In 1937 the 812 was offered with an optional supercharger and it became the ultimate Cord before the company closed indefinitely the same year. While the supercharged option didn’t save Cord, the car was much better sorted then the first cars badged as 810 models.
Central to the Supercharged Cord was a Schwitzer-Cummins centrifugal supercharger that was attached to the L-head Lycoming V8 engine. With 6 psi boost, it produced roughly 185 to 195 bhp. This was good enough to propel Ab Jenkins at an average speed of 101.72 mph for 24 hours on the Bonneville Salt Flats.
Like the 1936 models badged 810, the 812 had eccentric styling designer Gordon Buehrig which was matched by some unorthodox engineering choices. To allow for more cockpit room, a bespoke transmission was fitted aft of the engine which initially caused many problems with reliability.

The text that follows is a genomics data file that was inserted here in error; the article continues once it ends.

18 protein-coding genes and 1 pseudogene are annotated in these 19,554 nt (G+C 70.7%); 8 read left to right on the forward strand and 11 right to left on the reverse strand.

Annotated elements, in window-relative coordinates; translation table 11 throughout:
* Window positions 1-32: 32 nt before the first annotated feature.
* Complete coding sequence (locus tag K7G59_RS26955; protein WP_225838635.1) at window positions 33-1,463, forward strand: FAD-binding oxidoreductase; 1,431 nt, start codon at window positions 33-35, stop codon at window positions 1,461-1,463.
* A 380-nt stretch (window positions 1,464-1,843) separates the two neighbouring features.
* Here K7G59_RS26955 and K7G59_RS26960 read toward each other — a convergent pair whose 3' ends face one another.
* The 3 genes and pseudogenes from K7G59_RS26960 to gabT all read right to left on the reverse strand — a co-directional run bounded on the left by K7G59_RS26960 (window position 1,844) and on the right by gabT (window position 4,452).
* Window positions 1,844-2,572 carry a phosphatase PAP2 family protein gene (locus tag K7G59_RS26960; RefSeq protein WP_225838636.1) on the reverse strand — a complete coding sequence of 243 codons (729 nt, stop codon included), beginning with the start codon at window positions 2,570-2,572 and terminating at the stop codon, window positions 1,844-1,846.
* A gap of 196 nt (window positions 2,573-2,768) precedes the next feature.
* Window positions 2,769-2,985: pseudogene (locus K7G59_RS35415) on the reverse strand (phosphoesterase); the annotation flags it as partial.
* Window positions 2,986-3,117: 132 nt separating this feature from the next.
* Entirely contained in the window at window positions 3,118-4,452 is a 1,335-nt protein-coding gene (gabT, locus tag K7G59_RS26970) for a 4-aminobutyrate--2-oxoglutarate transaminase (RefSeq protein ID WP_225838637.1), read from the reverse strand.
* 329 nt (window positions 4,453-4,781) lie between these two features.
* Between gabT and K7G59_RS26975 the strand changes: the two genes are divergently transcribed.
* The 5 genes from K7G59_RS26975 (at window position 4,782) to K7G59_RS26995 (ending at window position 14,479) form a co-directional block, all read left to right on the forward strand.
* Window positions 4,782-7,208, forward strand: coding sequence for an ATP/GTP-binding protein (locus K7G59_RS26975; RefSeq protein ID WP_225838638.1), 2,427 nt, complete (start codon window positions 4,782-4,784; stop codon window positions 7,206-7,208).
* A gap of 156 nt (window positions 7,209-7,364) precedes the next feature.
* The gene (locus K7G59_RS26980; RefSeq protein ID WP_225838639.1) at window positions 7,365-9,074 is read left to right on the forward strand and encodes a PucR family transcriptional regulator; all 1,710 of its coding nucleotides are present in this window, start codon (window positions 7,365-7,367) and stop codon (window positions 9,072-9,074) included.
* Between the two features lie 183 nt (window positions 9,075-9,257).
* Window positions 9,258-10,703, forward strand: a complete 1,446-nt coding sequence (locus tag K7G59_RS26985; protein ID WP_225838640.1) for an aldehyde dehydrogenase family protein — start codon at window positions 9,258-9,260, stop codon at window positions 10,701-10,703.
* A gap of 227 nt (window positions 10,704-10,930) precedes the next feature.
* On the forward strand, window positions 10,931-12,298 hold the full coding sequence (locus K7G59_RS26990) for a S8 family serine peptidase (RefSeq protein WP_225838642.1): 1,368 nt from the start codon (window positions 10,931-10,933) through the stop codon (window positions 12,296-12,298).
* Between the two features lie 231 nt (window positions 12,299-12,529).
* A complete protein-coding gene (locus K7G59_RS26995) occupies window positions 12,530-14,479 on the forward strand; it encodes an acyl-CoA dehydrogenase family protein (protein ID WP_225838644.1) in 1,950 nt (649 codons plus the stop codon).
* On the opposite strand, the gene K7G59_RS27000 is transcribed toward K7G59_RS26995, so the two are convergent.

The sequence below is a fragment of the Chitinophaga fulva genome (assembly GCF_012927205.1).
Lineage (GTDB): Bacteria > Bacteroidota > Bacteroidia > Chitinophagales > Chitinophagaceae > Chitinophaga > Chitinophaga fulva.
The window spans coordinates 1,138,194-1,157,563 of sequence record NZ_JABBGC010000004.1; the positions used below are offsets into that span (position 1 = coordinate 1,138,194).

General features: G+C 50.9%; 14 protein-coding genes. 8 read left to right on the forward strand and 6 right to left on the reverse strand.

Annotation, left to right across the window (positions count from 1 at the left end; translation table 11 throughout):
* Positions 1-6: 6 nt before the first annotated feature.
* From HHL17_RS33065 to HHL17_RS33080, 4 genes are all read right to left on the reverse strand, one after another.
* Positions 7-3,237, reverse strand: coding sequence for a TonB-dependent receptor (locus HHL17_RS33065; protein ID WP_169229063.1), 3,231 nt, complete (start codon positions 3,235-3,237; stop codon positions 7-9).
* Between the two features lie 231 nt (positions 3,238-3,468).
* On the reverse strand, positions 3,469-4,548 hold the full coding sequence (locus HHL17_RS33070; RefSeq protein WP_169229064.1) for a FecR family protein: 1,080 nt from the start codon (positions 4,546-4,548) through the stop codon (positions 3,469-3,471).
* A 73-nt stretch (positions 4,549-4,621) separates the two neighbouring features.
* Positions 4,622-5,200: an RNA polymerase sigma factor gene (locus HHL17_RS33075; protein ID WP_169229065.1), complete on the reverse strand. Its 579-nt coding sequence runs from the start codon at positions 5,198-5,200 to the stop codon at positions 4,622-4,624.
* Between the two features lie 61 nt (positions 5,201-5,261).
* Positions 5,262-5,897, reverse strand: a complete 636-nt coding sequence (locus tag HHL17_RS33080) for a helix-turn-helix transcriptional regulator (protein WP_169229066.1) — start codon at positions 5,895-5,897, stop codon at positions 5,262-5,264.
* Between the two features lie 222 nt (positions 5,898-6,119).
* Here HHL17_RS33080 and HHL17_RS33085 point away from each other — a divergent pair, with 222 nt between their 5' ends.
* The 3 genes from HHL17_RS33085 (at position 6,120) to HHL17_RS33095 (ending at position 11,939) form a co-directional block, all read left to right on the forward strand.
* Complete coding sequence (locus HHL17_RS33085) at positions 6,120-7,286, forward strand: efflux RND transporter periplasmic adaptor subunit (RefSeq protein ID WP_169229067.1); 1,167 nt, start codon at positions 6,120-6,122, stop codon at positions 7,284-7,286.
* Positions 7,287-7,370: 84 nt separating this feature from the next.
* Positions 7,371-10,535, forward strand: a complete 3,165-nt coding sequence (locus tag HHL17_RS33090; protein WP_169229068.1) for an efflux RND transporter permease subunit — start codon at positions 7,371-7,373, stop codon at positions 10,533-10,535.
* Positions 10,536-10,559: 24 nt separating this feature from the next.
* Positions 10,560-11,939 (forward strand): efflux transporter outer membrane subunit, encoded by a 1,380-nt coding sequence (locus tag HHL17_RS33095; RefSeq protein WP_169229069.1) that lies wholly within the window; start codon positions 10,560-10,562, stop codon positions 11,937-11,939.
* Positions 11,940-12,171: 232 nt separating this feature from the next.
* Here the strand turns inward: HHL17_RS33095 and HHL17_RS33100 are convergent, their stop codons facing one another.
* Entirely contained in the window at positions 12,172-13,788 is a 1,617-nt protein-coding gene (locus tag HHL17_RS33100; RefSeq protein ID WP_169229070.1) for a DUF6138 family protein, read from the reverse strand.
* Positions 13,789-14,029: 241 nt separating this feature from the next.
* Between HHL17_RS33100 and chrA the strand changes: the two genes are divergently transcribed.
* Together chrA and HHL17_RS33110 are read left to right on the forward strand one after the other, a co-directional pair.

Four different bodystyles were avalble directly from Cord including the Convertible Coupe also known as the Sportsman, Beverly Sedan, Custom Beverly, Custom Berline, Phaeton, and Westchester Sedan.